The earliest we will discover the damage caused by Wales' humiliation by the Chiefs in Hamilton will be on Saturday at Wellington's Cake Tin, because it is here that they could be truly cooked by the All Blacks.
If anything summed up Wales' woes at Waikato Stadium, it was the sight of their test captain Sam Warburton, called into the starting team due to the late withdrawal of Ellis Jenkins, walking back to the reserves bench after being replaced early in the second half. At the end of his second defeat in three days, he walked, head down, to his seat, while the din generated by the home support went on around him and his side sank further into the mire.
After not playing for six weeks due to a shoulder injury, Warburton - assuming he captains Wales in Wellington and next Saturday in Dunedin - will be asked to play three tests against the world champions and a midweek game against one of New Zealand's best Super Rugby franchises in 14 days.
That is a very tough assignment, and one which brings into focus coach Warren Gatland's decision to play the tour match against the Chiefs and his strategy surrounding it. It's all very well playing tour matches when you have a deep squad - and, importantly, one that you have confidence in - but in terms of player welfare alone, starting Warburton and naming fellow test certainties Jamie Roberts and Taulupe Faletau on the reserves bench in Hamilton appears to defy logic.
Desperate to stem the black, red and yellow tide, Gatland in the second half threw on midfielder Roberts and No8 Faletau, the latter one of the best players on the Eden Park pitch last Saturday. Neither made much difference to their team, a failure which could have wider consequences to their and the team's mentality.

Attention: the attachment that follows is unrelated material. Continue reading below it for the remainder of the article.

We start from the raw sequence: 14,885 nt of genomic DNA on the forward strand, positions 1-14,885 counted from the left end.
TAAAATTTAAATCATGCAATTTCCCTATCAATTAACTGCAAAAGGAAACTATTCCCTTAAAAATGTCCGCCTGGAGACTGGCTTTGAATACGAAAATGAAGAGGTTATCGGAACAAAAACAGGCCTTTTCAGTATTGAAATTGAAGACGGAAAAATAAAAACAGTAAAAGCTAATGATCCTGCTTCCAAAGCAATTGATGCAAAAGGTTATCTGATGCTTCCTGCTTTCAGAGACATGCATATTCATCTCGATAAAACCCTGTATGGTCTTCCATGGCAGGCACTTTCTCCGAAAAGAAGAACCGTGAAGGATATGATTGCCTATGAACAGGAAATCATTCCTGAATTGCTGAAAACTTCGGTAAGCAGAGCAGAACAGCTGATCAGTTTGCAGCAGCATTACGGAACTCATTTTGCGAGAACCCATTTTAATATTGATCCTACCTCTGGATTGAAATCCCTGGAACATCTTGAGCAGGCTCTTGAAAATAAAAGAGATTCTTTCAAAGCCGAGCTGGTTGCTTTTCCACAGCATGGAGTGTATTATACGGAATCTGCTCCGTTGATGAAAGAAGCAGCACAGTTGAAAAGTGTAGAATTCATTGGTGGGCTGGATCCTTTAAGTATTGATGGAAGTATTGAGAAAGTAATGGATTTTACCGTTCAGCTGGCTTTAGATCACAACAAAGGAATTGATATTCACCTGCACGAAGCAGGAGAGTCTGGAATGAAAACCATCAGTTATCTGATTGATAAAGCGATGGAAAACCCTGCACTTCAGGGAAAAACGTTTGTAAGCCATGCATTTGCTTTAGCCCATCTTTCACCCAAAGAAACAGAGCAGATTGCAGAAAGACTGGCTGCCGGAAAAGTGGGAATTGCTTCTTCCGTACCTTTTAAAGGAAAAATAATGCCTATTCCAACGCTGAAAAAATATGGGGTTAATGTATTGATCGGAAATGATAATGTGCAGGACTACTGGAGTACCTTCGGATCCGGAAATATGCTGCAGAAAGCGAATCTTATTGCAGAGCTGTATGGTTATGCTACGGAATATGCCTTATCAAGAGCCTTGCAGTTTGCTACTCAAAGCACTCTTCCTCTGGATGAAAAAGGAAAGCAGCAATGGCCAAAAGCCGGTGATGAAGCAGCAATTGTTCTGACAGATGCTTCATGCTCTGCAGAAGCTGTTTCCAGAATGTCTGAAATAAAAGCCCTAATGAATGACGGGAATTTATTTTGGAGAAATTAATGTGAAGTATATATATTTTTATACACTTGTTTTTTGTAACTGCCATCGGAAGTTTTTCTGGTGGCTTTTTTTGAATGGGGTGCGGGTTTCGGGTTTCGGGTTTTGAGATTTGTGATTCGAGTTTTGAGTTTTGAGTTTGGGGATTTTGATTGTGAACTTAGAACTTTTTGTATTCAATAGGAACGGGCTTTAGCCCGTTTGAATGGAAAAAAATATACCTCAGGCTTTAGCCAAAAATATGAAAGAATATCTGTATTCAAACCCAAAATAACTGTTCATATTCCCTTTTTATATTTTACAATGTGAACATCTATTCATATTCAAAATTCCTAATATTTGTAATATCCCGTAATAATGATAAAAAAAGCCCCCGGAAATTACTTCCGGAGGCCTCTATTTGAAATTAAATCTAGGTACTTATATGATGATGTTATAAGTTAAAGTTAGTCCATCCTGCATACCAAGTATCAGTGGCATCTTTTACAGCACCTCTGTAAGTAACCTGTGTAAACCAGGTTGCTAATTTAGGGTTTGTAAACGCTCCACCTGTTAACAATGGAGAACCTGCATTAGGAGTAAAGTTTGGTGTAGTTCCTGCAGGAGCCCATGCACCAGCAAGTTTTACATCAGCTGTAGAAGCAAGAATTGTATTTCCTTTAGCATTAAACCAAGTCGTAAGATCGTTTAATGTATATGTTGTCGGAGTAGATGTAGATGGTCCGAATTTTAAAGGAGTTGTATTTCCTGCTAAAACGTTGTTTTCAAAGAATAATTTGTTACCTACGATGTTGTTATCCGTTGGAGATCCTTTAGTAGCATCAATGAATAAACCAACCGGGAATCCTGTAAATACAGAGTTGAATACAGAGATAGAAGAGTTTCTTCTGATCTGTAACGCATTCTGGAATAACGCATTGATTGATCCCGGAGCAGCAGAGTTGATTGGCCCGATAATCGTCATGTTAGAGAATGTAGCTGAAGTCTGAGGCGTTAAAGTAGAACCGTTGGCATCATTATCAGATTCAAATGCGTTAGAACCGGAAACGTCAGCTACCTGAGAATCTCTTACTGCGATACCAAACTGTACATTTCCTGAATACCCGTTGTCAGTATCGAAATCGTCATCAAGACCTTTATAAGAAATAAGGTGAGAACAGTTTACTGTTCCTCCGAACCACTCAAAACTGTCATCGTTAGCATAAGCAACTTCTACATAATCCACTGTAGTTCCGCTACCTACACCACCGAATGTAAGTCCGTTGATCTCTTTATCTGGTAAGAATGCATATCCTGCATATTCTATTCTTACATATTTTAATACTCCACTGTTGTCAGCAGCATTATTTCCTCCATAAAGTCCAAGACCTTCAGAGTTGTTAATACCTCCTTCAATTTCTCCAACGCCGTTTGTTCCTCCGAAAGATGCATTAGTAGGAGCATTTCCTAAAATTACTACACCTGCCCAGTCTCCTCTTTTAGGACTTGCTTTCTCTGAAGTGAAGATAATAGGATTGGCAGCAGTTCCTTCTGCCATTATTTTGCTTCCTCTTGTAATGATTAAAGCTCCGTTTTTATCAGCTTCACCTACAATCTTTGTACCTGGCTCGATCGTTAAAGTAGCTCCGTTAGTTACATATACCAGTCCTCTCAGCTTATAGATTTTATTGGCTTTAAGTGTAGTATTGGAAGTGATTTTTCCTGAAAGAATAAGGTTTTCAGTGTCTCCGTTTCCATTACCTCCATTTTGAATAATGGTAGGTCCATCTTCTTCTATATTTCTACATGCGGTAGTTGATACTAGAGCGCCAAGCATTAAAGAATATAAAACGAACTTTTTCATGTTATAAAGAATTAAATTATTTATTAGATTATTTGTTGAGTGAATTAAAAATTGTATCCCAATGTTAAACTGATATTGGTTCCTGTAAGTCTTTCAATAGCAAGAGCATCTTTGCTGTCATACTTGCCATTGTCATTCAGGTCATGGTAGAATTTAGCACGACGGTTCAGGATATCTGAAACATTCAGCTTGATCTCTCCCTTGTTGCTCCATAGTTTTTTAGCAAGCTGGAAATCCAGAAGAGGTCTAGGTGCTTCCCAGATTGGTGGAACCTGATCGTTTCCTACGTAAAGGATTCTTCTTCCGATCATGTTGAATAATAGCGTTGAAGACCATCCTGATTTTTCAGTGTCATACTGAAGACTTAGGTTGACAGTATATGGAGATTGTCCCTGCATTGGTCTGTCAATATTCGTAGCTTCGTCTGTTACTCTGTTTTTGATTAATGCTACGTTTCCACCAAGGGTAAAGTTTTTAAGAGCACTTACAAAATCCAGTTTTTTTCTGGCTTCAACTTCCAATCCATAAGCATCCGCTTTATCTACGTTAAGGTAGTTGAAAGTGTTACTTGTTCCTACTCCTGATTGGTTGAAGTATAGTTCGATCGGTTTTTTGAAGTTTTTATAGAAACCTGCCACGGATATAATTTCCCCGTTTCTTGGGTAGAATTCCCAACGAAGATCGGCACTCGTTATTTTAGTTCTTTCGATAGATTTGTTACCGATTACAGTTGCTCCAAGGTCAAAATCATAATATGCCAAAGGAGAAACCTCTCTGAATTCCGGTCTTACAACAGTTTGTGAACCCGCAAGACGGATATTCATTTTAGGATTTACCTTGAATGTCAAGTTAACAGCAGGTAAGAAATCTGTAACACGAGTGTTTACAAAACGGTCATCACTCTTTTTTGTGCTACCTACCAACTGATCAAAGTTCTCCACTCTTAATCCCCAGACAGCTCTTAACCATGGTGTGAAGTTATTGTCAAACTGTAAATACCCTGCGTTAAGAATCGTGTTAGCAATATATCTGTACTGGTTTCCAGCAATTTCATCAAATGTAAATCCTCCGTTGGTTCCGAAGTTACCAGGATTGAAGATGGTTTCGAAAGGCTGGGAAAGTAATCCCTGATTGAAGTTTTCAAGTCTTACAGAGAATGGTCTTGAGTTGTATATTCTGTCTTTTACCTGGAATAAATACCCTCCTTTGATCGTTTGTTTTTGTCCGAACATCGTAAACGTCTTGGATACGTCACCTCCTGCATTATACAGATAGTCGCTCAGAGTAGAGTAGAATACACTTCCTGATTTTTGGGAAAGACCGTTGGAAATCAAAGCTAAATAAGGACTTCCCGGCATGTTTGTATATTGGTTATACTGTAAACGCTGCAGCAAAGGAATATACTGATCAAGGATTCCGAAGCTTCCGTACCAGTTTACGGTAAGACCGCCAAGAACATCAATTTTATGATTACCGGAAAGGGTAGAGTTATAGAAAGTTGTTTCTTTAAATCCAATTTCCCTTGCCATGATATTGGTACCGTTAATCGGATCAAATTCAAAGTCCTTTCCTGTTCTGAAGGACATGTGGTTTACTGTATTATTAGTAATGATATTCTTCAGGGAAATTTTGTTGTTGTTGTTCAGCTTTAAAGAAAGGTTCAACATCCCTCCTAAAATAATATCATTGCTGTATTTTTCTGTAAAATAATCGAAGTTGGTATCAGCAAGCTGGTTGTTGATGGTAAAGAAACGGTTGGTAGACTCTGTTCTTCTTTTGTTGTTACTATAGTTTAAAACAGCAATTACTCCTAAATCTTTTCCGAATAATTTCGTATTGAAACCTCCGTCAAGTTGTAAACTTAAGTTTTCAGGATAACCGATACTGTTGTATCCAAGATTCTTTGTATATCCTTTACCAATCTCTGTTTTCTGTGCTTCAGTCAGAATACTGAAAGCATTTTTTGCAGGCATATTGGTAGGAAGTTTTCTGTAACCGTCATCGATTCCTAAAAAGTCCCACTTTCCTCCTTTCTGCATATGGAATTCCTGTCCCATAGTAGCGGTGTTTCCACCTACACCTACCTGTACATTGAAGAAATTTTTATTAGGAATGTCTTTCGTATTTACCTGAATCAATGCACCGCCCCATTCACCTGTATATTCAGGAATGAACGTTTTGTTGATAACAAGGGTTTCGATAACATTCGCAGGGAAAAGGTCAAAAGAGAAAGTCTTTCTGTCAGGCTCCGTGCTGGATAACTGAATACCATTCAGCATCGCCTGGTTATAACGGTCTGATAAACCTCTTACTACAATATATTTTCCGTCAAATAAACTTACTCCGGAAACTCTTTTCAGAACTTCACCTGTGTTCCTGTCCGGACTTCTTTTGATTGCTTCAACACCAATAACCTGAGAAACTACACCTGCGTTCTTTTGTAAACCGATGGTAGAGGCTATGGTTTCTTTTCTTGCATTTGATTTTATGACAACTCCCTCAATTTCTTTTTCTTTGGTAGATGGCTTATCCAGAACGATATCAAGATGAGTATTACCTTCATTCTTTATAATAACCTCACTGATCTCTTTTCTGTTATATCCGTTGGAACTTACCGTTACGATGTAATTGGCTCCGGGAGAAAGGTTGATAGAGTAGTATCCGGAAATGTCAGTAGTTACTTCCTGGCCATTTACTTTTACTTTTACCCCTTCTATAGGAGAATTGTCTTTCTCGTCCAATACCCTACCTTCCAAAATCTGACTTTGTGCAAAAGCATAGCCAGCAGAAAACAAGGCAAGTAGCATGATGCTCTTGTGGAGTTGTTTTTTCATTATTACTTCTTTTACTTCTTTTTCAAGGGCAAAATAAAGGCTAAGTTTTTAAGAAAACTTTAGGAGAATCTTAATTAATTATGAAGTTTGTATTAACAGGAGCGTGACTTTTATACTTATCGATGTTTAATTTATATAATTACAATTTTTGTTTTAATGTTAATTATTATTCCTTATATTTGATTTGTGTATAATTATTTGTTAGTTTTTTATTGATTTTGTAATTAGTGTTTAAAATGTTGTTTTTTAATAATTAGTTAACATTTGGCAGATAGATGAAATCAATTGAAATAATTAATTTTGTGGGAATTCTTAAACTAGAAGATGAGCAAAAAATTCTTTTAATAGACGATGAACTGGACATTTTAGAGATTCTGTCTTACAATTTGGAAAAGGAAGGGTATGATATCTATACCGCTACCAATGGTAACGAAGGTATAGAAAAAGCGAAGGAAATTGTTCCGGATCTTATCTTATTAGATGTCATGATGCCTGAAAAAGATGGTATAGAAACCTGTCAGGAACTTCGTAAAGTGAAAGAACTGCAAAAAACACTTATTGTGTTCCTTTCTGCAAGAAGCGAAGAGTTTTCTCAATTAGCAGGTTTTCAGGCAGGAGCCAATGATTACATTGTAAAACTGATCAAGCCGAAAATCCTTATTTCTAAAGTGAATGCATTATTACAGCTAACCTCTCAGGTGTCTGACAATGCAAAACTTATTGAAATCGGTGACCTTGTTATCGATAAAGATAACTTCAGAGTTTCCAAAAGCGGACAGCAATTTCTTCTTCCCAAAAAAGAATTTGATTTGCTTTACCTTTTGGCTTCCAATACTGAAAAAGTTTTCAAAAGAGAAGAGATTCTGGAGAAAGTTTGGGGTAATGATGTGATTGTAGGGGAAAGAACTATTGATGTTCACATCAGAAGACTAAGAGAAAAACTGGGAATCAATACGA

The end result of the unacceptable 40-7 defeat against a Chiefs team without any test players, which came on top of the All Blacks' domination in the last quarter at Eden Park for the home side's 39-21 win, is that Gatland's men will be physically sore and mentally vulnerable.
Team morale will have to be carefully rekindled in the capital, because the visitors are now on a knife edge.
If they somehow rally to limit the damage on Saturday - assuming, and I think I am on safe ground here - that a victory at Westpac Stadium is now out of the question, they could pay the price for mining their collective physical and mental reserves under the roof in Dunedin.
The other side of the equation is that the All Blacks, already in Wellington preparing for the second test, will have watched the Chiefs match with a growing sense of self belief.
This could get ugly.